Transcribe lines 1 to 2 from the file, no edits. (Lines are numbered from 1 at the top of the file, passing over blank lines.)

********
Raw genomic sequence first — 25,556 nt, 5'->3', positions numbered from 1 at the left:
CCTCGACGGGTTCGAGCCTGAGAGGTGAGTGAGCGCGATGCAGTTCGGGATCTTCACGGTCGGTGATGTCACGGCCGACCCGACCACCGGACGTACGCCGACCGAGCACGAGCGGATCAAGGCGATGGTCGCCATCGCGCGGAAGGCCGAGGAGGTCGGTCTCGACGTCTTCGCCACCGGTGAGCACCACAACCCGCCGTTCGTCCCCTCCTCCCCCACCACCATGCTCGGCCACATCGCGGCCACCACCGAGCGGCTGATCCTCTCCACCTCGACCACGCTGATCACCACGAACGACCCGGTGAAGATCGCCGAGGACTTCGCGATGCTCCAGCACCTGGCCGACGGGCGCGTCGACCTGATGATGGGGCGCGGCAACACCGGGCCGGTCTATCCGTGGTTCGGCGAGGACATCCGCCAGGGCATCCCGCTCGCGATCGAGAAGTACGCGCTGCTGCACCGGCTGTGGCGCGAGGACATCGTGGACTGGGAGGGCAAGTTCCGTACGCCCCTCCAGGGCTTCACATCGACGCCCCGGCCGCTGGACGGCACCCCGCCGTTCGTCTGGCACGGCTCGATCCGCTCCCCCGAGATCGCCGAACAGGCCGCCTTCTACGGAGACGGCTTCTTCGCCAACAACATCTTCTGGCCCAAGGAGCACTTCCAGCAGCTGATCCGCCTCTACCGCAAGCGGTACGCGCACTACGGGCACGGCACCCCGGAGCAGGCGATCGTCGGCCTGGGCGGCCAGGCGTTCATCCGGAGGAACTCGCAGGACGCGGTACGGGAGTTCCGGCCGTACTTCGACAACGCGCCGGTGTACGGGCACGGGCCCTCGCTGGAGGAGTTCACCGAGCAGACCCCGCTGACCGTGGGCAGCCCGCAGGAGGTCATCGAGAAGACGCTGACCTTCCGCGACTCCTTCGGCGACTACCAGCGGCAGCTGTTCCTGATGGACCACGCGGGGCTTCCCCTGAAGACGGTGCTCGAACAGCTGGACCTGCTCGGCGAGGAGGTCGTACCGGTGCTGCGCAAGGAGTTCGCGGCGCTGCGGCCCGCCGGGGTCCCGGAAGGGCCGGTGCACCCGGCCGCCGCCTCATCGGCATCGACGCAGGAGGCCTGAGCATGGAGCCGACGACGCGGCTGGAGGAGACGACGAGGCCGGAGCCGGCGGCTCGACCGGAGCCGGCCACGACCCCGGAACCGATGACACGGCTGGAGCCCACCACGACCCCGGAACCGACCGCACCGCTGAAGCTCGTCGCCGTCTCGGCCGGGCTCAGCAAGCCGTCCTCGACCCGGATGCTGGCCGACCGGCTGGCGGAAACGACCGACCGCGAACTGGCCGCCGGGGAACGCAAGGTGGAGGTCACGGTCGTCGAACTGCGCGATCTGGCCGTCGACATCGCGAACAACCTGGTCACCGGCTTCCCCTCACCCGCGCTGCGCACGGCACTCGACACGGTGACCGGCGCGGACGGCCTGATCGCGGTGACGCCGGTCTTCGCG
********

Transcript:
Raw genomic sequence first — 25,556 nt, 5'->3', positions numbered from 1 at the left:
CCTCGACGGGTTCGAGCCTGAGAGGTGAGTGAGCGCGATGCAGTTCGGGATCTTCACGGTCGGTGATGTCACGGCCGACCCGACCACCGGACGTACGCCGACCGAGCACGAGCGGATCAAGGCGATGGTCGCCATCGCGCGGAAGGCCGAGGAGGTCGGTCTCGACGTCTTCGCCACCGGTGAGCACCACAACCCGCCGTTCGTCCCCTCCTCCCCCACCACCATGCTCGGCCACATCGCGGCCACCACCGAGCGGCTGATCCTCTCCACCTCGACCACGCTGATCACCACGAACGACCCGGTGAAGATCGCCGAGGACTTCGCGATGCTCCAGCACCTGGCCGACGGGCGCGTCGACCTGATGATGGGGCGCGGCAACACCGGGCCGGTCTATCCGTGGTTCGGCGAGGACATCCGCCAGGGCATCCCGCTCGCGATCGAGAAGTACGCGCTGCTGCACCGGCTGTGGCGCGAGGACATCGTGGACTGGGAGGGCAAGTTCCGTACGCCCCTCCAGGGCTTCACATCGACGCCCCGGCCGCTGGACGGCACCCCGCCGTTCGTCTGGCACGGCTCGATCCGCTCCCCCGAGATCGCCGAACAGGCCGCCTTCTACGGAGACGGCTTCTTCGCCAACAACATCTTCTGGCCCAAGGAGCACTTCCAGCAGCTGATCCGCCTCTACCGCAAGCGGTACGCGCACTACGGGCACGGCACCCCGGAGCAGGCGATCGTCGGCCTGGGCGGCCAGGCGTTCATCCGGAGGAACTCGCAGGACGCGGTACGGGAGTTCCGGCCGTACTTCGACAACGCGCCGGTGTACGGGCACGGGCCCTCGCTGGAGGAGTTCACCGAGCAGACCCCGCTGACCGTGGGCAGCCCGCAGGAGGTCATCGAGAAGACGCTGACCTTCCGCGACTCCTTCGGCGACTACCAGCGGCAGCTGTTCCTGATGGACCACGCGGGGCTTCCCCTGAAGACGGTGCTCGAACAGCTGGACCTGCTCGGCGAGGAGGTCGTACCGGTGCTGCGCAAGGAGTTCGCGGCGCTGCGGCCCGCCGGGGTCCCGGAAGGGCCGGTGCACCCGGCCGCCGCCTCATCGGCATCGACGCAGGAGGCCTGAGCATGGAGCCGACGACGCGGCTGGAGGAGACGACGAGGCCGGAGCCGGCGGCTCGACCGGAGCCGGCCACGACCCCGGAACCGATGACACGGCTGGAGCCCACCACGACCCCGGAACCGACCGCACCGCTGAAGCTCGTCGCCGTCTCGGCCGGGCTCAGCAAGCCGTCCTCGACCCGGATGCTGGCCGACCGGCTGGCGGAAACGACCGACCGCGAACTGGCCGCCGGGGAACGCAAGGTGGAGGTCACGGTCGTCGAACTGCGCGATCTGGCCGTCGACATCGCGAACAACCTGGTCACCGGCTTCCCCTCACCCGCGCTGCGCACGGCACTCGACACGGTGACCGGCGCGGACGGCCTGATCGCGGTGACGCCGGTCTTCGCG